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Illustration: Aïda Amer/Axios

The trading card boom shows no signs of slowing down, and new companies are emerging to serve — and build upon — the evolving landscape.

Driving the news: Alt is a new platform set to launch on Oct. 1 that will allow investors to manage trading cards and other alternative assets similarly to the way they manage more traditional assets like stocks and bonds.

The big picture: A decade ago, Coinbase built the infrastructure needed to turn cryptocurrency into a manageable asset. Now, Alt aims to do the same for collectibles with an interface that looks a lot like what you'd see on, say, Yahoo Finance or Fidelity (i.e. recent transactions, portfolio gains/losses, etc).

How it works: At the core of the platform is Alt's proprietary "Alt Value," which allows customers to get real-time valuations on their investments — something founder Leore Avidar hopes will bring "transparency and liquidity to the space."

  • "Think of Alt Value as the Zestimate [Zillow's tool for estimating the market value of a house] of trading cards, art and other unconventional assets," Avidar tells me.
  • Instead of using eBay or another online marketplace, customers can transact directly through Alt and even insure their assets.

Between the lines: In addition to allowing customers to easily invest, research and track trading cards and other assets, Alt will also provide a "vault as a service" where customers can store them.

  • Perhaps you heard about the Giannis Antetokounmpo rookie card that sold for a record $1.81 million this week? Or the LeBron James rookie card that sold for a then-record $1.8 million in July?
  • Both cards were purchased by Alt through the company's inaugural asset fund, Alt Fund I — and both now sit in the vault.
  • "We want Alt to be known for trust and security, so we're literally saying, 'We bought the two most expensive basketball cards in the world — and yours are going to be right there next to them,'" says Avidar.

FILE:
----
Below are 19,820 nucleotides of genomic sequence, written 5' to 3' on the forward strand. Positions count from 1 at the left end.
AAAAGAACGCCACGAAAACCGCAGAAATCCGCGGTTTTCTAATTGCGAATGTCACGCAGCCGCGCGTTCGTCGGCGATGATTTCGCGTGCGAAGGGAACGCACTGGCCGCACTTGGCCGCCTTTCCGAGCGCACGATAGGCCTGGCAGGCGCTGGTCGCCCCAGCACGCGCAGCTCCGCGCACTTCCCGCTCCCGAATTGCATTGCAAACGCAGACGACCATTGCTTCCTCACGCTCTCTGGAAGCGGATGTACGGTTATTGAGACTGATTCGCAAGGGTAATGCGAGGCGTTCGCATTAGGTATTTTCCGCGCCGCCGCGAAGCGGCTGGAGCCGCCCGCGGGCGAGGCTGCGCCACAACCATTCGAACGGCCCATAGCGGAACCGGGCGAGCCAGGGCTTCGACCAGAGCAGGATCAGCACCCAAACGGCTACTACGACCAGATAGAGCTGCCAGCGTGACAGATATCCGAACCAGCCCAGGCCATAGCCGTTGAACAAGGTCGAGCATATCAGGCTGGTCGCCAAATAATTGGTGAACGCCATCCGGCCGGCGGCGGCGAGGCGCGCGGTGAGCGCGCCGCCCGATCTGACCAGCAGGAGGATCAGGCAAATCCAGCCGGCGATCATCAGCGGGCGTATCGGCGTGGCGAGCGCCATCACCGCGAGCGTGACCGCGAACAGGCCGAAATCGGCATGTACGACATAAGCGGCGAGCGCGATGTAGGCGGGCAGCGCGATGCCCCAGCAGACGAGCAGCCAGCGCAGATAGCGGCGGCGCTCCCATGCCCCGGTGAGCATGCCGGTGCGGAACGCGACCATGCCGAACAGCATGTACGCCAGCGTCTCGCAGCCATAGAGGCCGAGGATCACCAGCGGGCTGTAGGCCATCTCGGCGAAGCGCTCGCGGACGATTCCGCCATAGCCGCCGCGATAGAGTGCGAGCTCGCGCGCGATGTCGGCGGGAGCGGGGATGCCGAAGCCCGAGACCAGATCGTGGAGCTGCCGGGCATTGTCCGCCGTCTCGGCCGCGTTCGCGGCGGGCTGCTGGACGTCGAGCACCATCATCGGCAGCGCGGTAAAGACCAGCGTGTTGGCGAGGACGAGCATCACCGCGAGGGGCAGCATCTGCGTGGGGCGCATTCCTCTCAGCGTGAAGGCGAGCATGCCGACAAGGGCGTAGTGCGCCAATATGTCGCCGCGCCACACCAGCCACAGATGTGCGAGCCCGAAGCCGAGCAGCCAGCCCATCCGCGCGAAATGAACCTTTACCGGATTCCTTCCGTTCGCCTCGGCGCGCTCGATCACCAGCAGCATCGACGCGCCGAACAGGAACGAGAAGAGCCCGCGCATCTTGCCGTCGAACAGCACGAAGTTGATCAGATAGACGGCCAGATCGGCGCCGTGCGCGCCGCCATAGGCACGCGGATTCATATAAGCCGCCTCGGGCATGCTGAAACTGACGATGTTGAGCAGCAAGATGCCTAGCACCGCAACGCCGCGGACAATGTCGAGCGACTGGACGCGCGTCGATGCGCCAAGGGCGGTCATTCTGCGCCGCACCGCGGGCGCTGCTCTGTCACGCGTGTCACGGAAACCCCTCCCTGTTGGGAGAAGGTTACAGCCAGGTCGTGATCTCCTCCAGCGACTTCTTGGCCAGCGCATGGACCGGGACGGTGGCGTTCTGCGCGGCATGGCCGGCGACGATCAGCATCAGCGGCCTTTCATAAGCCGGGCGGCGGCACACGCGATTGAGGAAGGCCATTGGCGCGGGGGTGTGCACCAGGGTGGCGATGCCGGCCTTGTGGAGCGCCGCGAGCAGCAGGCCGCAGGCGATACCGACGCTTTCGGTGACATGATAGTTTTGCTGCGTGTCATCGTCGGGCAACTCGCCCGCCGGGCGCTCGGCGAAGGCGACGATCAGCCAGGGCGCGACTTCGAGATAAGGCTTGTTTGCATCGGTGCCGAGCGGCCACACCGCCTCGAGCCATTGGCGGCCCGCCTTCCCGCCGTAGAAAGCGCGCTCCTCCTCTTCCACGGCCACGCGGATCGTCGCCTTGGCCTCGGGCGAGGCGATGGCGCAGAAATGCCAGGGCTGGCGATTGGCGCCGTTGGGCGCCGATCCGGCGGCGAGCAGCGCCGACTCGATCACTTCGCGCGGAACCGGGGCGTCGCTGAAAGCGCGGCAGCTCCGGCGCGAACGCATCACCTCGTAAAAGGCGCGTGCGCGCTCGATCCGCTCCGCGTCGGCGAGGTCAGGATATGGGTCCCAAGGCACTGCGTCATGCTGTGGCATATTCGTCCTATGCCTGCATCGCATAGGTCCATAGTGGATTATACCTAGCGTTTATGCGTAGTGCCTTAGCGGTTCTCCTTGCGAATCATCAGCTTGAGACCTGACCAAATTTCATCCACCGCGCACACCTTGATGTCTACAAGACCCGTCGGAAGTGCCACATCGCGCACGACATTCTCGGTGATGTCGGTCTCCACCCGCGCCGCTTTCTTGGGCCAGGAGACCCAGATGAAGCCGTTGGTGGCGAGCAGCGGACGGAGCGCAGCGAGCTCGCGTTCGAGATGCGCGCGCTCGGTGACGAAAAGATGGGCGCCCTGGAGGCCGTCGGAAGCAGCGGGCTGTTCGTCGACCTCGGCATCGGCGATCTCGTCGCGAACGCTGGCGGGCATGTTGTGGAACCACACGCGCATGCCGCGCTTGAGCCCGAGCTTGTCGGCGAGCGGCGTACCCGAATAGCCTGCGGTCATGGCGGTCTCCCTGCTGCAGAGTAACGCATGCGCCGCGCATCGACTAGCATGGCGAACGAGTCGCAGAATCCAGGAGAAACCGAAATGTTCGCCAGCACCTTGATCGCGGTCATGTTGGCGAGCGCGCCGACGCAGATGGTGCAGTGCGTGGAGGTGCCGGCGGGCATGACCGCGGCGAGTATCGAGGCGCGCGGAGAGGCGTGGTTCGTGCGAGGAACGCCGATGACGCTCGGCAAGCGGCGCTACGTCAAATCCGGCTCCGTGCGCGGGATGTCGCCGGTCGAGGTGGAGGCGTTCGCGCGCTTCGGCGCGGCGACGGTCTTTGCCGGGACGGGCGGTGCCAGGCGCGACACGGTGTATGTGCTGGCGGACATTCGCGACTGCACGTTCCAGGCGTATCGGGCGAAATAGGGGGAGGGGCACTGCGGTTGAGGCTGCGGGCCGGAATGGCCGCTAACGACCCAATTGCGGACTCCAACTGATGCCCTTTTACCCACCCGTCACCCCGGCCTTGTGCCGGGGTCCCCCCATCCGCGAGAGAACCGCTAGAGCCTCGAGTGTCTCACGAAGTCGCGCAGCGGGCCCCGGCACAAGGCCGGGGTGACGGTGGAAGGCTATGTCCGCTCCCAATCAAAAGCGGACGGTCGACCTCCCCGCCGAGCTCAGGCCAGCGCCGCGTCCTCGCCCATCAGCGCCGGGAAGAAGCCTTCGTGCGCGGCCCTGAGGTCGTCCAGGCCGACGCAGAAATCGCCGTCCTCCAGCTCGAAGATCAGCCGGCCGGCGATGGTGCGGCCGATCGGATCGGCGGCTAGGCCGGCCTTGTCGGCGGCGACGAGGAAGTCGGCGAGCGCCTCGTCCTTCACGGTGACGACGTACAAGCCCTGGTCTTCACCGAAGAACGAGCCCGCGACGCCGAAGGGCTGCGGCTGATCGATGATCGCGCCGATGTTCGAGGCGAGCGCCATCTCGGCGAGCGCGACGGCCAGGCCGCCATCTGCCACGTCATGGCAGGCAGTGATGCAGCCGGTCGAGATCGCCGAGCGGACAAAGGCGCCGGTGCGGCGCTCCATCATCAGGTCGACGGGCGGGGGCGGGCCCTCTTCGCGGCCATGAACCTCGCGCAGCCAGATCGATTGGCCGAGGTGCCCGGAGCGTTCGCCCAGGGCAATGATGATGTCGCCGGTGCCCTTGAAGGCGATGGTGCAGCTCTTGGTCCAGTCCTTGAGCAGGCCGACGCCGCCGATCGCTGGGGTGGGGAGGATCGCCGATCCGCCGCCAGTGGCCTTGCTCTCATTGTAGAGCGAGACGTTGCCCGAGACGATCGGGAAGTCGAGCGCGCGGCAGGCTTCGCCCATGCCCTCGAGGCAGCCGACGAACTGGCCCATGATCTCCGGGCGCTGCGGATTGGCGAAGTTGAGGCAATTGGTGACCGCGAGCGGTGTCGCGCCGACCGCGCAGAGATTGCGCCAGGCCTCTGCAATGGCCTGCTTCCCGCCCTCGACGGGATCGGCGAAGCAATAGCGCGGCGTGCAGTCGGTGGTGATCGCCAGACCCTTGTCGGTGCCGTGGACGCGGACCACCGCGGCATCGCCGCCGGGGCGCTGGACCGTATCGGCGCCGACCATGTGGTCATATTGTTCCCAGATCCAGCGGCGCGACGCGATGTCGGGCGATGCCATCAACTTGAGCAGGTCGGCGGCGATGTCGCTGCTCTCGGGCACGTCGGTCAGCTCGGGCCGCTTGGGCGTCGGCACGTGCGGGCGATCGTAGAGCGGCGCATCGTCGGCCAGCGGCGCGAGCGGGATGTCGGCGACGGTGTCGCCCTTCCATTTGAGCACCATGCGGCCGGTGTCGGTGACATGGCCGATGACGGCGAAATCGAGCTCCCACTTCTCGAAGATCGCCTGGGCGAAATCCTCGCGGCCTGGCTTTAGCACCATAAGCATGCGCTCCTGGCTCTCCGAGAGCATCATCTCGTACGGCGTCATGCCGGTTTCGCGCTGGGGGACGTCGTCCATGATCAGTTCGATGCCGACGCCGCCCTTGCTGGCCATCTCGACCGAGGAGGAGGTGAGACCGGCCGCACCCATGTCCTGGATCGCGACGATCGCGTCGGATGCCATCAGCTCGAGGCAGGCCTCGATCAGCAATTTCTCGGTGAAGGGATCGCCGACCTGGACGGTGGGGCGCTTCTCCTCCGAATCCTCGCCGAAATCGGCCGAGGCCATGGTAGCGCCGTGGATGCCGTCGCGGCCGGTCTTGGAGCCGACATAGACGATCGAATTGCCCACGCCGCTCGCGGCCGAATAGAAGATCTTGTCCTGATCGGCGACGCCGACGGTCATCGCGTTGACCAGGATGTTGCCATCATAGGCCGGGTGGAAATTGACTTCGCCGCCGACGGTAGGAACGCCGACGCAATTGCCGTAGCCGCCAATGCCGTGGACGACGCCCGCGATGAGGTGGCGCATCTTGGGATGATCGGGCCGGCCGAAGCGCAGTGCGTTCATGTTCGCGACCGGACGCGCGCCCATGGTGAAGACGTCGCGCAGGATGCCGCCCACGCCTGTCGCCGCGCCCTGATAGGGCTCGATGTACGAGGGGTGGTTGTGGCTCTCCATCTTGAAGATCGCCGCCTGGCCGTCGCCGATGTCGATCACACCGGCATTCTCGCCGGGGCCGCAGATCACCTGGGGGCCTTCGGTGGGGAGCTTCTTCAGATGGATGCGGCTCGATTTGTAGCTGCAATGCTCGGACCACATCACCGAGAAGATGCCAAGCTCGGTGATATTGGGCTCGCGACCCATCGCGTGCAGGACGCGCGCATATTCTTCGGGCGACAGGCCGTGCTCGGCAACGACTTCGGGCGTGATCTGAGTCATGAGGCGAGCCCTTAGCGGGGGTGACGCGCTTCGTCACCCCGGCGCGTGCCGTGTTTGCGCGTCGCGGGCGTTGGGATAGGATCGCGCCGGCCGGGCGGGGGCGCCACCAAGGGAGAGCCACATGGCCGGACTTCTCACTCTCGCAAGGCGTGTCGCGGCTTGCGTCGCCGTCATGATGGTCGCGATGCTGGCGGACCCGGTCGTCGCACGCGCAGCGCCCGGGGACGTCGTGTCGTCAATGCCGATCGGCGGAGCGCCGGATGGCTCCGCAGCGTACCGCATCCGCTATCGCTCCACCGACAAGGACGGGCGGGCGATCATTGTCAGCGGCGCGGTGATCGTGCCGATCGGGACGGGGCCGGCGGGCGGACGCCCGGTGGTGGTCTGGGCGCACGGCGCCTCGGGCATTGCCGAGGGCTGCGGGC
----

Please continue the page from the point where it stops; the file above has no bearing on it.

The bottom line: The modern trading card industry has created a new type of collector whose less interested in nostalgia and more interested in building a financial portfolio.

  • And since a card's value is correlated to an athlete's performance — and not the stock market — it's an attractive option for people looking to diversify.
  • Alt has arrived to serve those investors, and more companies will pop up as the world of alternative assets matures.

Go deeper

DHS resumes "public charge" wealth test for green card applicants

Presidnet Trump and Acting Homeland Security Secretary Chad Wolf. Photo: Jim Watson/AFP via Getty Images

The Trump administration will reimpose a new wealth and health "public charge" test for green card applicants in the U.S., after the rule was previously blocked by a court injunction in July because of the coronavirus, according to the U.S. Citizenship and Immigration Services website.

Why it matters: The rule could have a drastic impact on the half million or so immigrants in the U.S. who receive green cards — the first step to citizenship — each year. 69% of recent green card recipients had at least one negative public charge factor, according to the Migration Policy Institute.

Updated 13 mins ago - Politics & Policy

Bipartisan group reaches agreement on $1.2 trillion "hard" infrastructure bill

Sens. Mitt Romney (R-Utah) and Mark Warner (D-Va.) Photo: Bill Clark/CQ-Roll Call, Inc via Getty Images.

After weeks of long nights and endless Zoom calls, a bipartisan group of senators finally reached a deal on "the major issues" in their $1.2 trillion "hard" infrastructure package, GOP senators involved in the talks announced Wednesday.

Why it matters: It could be days before the group finishes writing the bill, but the Senate can begin debating the legislation in earnest now that they have resolved the outstanding issues. The bill needs 60 votes to advance in the Senate.

After walkout, Activision Blizzard employees vow to keep fighting

Bing Guan/Bloomberg via Getty Images

Organizers of a Wednesday walkout at Activision Blizzard, the gaming company behind "Call of Duty" and "World of Warcraft," are saying the demonstration "is not a one-time event that our leaders can ignore.”

Why it matters: Within the video game industry, sweeping promises for change are often followed by a handful of half-measures that fail to solve the systematic problems that caused them.